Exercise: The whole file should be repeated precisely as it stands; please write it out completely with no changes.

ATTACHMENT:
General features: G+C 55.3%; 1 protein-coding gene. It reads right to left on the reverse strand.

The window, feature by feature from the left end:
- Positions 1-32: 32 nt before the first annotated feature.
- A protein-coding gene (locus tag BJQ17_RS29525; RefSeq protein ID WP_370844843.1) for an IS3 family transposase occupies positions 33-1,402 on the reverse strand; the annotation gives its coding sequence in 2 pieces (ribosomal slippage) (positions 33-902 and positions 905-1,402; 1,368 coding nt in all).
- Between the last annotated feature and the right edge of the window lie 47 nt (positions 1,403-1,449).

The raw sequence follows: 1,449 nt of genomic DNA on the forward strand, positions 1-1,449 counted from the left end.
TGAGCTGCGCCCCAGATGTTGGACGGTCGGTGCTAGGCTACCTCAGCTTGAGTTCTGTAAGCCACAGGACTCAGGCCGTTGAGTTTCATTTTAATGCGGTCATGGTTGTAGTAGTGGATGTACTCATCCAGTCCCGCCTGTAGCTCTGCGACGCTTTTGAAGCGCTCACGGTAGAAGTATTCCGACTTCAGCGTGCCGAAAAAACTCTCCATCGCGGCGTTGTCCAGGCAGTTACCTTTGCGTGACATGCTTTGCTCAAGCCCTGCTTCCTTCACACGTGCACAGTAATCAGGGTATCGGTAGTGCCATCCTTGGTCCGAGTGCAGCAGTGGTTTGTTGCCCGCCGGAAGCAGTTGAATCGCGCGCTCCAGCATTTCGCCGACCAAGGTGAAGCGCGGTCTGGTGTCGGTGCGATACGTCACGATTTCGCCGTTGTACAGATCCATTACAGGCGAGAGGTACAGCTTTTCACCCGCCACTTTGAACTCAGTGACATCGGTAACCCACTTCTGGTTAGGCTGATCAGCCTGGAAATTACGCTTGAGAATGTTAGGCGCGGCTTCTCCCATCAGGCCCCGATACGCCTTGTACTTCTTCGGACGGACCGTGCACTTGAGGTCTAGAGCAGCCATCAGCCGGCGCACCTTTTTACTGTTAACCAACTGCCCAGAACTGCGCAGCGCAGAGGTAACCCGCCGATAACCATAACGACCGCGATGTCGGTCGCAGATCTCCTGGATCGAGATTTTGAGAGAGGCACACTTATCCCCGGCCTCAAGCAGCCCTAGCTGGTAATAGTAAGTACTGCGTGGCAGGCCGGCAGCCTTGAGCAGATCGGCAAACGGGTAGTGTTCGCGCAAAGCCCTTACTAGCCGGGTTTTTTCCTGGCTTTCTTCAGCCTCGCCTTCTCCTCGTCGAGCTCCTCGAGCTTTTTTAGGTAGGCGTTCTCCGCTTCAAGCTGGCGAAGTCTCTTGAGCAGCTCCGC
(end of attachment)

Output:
General features: G+C 55.3%; 1 protein-coding gene. It reads right to left on the reverse strand.

The window, feature by feature from the left end:
- Positions 1-32: 32 nt before the first annotated feature.
- A protein-coding gene (locus tag BJQ17_RS29525; RefSeq protein ID WP_370844843.1) for an IS3 family transposase occupies positions 33-1,402 on the reverse strand; the annotation gives its coding sequence in 2 pieces (ribosomal slippage) (positions 33-902 and positions 905-1,402; 1,368 coding nt in all).
- Between the last annotated feature and the right edge of the window lie 47 nt (positions 1,403-1,449).

The raw sequence follows: 1,449 nt of genomic DNA on the forward strand, positions 1-1,449 counted from the left end.
TGAGCTGCGCCCCAGATGTTGGACGGTCGGTGCTAGGCTACCTCAGCTTGAGTTCTGTAAGCCACAGGACTCAGGCCGTTGAGTTTCATTTTAATGCGGTCATGGTTGTAGTAGTGGATGTACTCATCCAGTCCCGCCTGTAGCTCTGCGACGCTTTTGAAGCGCTCACGGTAGAAGTATTCCGACTTCAGCGTGCCGAAAAAACTCTCCATCGCGGCGTTGTCCAGGCAGTTACCTTTGCGTGACATGCTTTGCTCAAGCCCTGCTTCCTTCACACGTGCACAGTAATCAGGGTATCGGTAGTGCCATCCTTGGTCCGAGTGCAGCAGTGGTTTGTTGCCCGCCGGAAGCAGTTGAATCGCGCGCTCCAGCATTTCGCCGACCAAGGTGAAGCGCGGTCTGGTGTCGGTGCGATACGTCACGATTTCGCCGTTGTACAGATCCATTACAGGCGAGAGGTACAGCTTTTCACCCGCCACTTTGAACTCAGTGACATCGGTAACCCACTTCTGGTTAGGCTGATCAGCCTGGAAATTACGCTTGAGAATGTTAGGCGCGGCTTCTCCCATCAGGCCCCGATACGCCTTGTACTTCTTCGGACGGACCGTGCACTTGAGGTCTAGAGCAGCCATCAGCCGGCGCACCTTTTTACTGTTAACCAACTGCCCAGAACTGCGCAGCGCAGAGGTAACCCGCCGATAACCATAACGACCGCGATGTCGGTCGCAGATCTCCTGGATCGAGATTTTGAGAGAGGCACACTTATCCCCGGCCTCAAGCAGCCCTAGCTGGTAATAGTAAGTACTGCGTGGCAGGCCGGCAGCCTTGAGCAGATCGGCAAACGGGTAGTGTTCGCGCAAAGCCCTTACTAGCCGGGTTTTTTCCTGGCTTTCTTCAGCCTCGCCTTCTCCTCGTCGAGCTCCTCGAGCTTTTTTAGGTAGGCGTTCTCCGCTTCAAGCTGGCGAAGTCTCTTGAGCAGCTCCGC